Dunning & Helzer think they have discovered something important. “Self-prediction errors might not be a function of the prediction itself but rather the underlying event that people will subsequently encounter. That is, whether a person is predicting high of low will not tell the researcher whether this person will be more or less likely to be in error” (p. 128-129). Let us first clear up what is probably a misprint. One can predict from people’s predictions whether they are in error. High predictions are more likely to be in error than are low predictions. The mean-level overestimation bias, emphasized by Dunning & Helzer themselves, makes it so. What Dunning and Helzer probably meant to write is that one cannot predict prediction errors from predicted performance, as that is what they graphed. However, the graph simply shows what may be expected from the logic of regression, rather than a discovery. The best-fitting regression line minimizes prediction errors (|actual score – predicted score|). It is mathematically possible that when predicted scores are low, actual scores are more variable than they are when predicted scores are high. This is an unlikely state of affairs, and even if it were observed, its psychological meaning would be opaque.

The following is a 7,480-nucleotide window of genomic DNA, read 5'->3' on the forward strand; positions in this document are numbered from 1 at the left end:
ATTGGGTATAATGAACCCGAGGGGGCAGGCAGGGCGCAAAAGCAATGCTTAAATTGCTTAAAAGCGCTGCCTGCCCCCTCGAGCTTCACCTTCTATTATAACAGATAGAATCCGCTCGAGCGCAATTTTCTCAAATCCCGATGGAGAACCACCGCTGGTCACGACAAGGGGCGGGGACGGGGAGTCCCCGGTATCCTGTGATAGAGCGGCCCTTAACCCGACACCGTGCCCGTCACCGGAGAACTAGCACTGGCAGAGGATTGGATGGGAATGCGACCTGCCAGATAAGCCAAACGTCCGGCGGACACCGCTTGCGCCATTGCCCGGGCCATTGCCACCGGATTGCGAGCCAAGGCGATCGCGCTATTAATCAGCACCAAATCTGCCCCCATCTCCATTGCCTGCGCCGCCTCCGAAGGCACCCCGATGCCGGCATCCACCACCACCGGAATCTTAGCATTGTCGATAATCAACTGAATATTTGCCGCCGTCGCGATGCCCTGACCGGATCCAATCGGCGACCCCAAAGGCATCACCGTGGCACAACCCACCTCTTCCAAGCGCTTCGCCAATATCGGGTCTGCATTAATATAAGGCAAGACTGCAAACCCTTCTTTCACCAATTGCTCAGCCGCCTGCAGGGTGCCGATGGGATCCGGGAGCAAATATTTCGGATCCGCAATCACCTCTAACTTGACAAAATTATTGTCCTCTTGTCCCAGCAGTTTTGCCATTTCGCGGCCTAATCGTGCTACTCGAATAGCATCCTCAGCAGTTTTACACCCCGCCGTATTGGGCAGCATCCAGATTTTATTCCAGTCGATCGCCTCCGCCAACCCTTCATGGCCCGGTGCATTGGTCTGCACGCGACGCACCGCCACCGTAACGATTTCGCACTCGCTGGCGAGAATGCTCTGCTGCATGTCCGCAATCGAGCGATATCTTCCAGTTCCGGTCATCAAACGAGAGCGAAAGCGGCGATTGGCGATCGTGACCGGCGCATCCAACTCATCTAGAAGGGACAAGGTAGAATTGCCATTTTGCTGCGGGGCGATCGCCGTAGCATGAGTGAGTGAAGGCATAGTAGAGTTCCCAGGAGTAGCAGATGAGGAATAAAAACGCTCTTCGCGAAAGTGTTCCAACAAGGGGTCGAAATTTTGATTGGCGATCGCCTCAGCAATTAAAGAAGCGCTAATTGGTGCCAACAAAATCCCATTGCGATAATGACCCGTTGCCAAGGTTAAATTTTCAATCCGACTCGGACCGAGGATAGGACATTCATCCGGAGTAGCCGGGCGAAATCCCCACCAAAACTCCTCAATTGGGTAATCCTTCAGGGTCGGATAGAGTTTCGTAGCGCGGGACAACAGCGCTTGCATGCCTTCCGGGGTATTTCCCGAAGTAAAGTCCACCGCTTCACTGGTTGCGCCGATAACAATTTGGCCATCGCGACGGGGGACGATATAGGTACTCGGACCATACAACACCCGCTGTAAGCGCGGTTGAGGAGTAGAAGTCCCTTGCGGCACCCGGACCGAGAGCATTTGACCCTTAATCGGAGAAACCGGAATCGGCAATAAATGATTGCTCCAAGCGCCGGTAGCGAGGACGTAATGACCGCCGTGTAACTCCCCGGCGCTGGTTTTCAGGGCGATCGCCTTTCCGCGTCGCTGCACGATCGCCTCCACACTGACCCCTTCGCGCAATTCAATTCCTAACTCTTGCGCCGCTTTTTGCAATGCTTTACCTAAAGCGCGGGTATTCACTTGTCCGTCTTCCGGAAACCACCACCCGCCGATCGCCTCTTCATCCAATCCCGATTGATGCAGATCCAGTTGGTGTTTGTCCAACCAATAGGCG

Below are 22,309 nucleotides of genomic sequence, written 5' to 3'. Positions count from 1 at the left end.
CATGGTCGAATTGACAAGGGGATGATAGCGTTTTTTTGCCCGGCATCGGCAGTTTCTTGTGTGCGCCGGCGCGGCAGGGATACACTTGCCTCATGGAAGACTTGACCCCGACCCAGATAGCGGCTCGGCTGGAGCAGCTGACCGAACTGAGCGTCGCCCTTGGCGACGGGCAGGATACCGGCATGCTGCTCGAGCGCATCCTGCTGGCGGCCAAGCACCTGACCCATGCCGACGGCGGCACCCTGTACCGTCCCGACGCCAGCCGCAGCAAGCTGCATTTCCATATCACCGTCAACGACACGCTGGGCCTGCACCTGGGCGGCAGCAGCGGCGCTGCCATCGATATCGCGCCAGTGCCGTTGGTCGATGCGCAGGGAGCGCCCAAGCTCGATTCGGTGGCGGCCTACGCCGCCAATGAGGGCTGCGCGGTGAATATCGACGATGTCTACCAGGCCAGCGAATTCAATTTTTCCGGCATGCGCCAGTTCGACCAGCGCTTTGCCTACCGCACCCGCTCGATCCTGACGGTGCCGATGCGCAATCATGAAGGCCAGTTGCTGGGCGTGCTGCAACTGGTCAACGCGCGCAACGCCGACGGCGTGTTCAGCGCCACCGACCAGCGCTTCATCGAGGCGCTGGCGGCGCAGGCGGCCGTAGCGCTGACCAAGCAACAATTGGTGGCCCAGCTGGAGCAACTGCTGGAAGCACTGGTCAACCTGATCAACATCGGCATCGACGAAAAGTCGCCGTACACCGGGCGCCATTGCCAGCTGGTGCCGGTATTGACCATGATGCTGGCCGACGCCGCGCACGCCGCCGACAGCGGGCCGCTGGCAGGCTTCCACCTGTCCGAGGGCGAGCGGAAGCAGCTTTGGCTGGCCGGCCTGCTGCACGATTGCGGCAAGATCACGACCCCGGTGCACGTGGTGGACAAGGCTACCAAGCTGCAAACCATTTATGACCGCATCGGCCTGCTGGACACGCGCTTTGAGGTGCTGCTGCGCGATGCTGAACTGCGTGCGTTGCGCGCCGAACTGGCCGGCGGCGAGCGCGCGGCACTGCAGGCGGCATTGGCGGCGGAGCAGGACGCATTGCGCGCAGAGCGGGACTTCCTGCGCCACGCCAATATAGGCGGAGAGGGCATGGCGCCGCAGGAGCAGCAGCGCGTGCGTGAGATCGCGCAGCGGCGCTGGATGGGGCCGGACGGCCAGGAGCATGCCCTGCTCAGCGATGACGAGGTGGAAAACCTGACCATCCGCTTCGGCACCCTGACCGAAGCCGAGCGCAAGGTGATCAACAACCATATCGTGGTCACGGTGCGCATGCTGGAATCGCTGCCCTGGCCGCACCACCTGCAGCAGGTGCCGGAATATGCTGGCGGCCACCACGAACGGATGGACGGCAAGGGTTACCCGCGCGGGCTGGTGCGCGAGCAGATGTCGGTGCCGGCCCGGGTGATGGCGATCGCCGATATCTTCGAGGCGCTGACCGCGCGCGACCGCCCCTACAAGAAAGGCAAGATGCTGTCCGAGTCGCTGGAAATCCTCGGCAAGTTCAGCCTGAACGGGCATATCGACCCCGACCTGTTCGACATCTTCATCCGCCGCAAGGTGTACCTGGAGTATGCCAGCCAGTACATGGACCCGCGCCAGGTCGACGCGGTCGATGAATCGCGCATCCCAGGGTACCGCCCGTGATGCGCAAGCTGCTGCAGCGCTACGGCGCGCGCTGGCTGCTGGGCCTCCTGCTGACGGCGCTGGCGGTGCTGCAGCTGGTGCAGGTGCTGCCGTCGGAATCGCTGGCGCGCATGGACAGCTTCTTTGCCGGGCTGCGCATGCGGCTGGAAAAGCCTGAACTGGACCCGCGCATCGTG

Dunning & Helzer’s second claim is that actual performance does predict prediction errors. This is not news either. Knowing that the correlation between estimated and actual scores is not perfect (see Zell & Krizan), and knowing that estimates are overall too high, we also know that the prediction errors of the low scorers are greater than the errors of the high scorers (Krueger & Mueller, 2002). Although this pattern of results can be recovered from the logic of regression and the overall tendency for self-overestimation, it has attained some notoriety as a presumably unique phenomenon known as the Dunning-Kruger effect. This treatment of a derivative pattern as a sui-generis phenomenon would not be noteworthy, were it not for its implications. Dunning & Helzer suggest the self-accuracy cannot be improved by helping people make better predictions, but rather by raising their actual scores. The first part of this claim is false. Dunning & Helzer themselves stress the overall, group-level bias of overestimation. It follows that if people were advised to lower their self-assessments by a certain constant, their absolute errors would diminish.